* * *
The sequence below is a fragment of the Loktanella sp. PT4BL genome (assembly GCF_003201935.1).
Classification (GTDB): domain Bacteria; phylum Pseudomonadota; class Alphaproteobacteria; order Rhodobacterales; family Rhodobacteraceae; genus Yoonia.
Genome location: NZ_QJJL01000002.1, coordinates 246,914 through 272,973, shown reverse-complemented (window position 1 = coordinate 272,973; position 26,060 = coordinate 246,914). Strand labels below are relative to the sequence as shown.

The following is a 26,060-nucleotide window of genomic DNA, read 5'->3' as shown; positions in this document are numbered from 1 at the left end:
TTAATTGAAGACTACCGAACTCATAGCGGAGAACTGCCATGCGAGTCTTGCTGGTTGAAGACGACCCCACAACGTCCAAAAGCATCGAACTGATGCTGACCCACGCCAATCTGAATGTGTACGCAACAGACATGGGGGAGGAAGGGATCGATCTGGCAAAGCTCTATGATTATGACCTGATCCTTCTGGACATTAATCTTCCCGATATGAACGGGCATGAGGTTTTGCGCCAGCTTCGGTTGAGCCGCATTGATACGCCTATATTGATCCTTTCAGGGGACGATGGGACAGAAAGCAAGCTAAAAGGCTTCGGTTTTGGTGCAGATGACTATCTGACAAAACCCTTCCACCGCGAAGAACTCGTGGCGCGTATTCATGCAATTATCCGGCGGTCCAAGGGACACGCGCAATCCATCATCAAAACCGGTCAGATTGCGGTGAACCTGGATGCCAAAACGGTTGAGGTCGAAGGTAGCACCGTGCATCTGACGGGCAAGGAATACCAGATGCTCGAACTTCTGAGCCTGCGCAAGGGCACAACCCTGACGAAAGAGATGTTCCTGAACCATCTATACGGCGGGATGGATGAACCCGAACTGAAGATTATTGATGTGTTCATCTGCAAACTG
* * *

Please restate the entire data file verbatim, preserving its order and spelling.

The sequence below is a fragment of the Loktanella sp. PT4BL genome (assembly GCF_003201935.1).
Classification (GTDB): domain Bacteria; phylum Pseudomonadota; class Alphaproteobacteria; order Rhodobacterales; family Rhodobacteraceae; genus Yoonia.
Genome location: NZ_QJJL01000002.1, coordinates 246,914 through 272,973, shown reverse-complemented (window position 1 = coordinate 272,973; position 26,060 = coordinate 246,914). Strand labels below are relative to the sequence as shown.

The following is a 26,060-nucleotide window of genomic DNA, read 5'->3' as shown; positions in this document are numbered from 1 at the left end:
TTAATTGAAGACTACCGAACTCATAGCGGAGAACTGCCATGCGAGTCTTGCTGGTTGAAGACGACCCCACAACGTCCAAAAGCATCGAACTGATGCTGACCCACGCCAATCTGAATGTGTACGCAACAGACATGGGGGAGGAAGGGATCGATCTGGCAAAGCTCTATGATTATGACCTGATCCTTCTGGACATTAATCTTCCCGATATGAACGGGCATGAGGTTTTGCGCCAGCTTCGGTTGAGCCGCATTGATACGCCTATATTGATCCTTTCAGGGGACGATGGGACAGAAAGCAAGCTAAAAGGCTTCGGTTTTGGTGCAGATGACTATCTGACAAAACCCTTCCACCGCGAAGAACTCGTGGCGCGTATTCATGCAATTATCCGGCGGTCCAAGGGACACGCGCAATCCATCATCAAAACCGGTCAGATTGCGGTGAACCTGGATGCCAAAACGGTTGAGGTCGAAGGTAGCACCGTGCATCTGACGGGCAAGGAATACCAGATGCTCGAACTTCTGAGCCTGCGCAAGGGCACAACCCTGACGAAAGAGATGTTCCTGAACCATCTATACGGCGGGATGGATGAACCCGAACTGAAGATTATTGATGTGTTCATCTGCAAACTG